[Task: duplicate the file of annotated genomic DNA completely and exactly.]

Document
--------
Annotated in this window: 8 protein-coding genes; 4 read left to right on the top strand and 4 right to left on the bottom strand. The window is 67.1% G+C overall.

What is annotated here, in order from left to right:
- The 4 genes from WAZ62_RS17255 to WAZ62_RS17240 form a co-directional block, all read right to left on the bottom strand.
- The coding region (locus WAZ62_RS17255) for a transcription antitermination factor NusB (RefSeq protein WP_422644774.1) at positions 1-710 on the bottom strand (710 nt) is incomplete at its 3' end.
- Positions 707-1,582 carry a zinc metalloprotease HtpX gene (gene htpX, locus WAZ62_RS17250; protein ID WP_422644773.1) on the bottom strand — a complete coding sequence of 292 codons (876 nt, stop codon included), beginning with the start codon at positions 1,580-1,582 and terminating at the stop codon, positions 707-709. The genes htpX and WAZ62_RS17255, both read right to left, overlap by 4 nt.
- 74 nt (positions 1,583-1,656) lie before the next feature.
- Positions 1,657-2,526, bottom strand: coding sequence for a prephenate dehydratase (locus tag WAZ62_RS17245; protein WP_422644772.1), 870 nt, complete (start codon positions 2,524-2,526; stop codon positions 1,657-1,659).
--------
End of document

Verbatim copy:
Annotated in this window: 8 protein-coding genes; 4 read left to right on the top strand and 4 right to left on the bottom strand. The window is 67.1% G+C overall.

What is annotated here, in order from left to right:
- The 4 genes from WAZ62_RS17255 to WAZ62_RS17240 form a co-directional block, all read right to left on the bottom strand.
- The coding region (locus WAZ62_RS17255) for a transcription antitermination factor NusB (RefSeq protein WP_422644774.1) at positions 1-710 on the bottom strand (710 nt) is incomplete at its 3' end.
- Positions 707-1,582 carry a zinc metalloprotease HtpX gene (gene htpX, locus WAZ62_RS17250; protein ID WP_422644773.1) on the bottom strand — a complete coding sequence of 292 codons (876 nt, stop codon included), beginning with the start codon at positions 1,580-1,582 and terminating at the stop codon, positions 707-709. The genes htpX and WAZ62_RS17255, both read right to left, overlap by 4 nt.
- 74 nt (positions 1,583-1,656) lie before the next feature.
- Positions 1,657-2,526, bottom strand: coding sequence for a prephenate dehydratase (locus tag WAZ62_RS17245; protein WP_422644772.1), 870 nt, complete (start codon positions 2,524-2,526; stop codon positions 1,657-1,659).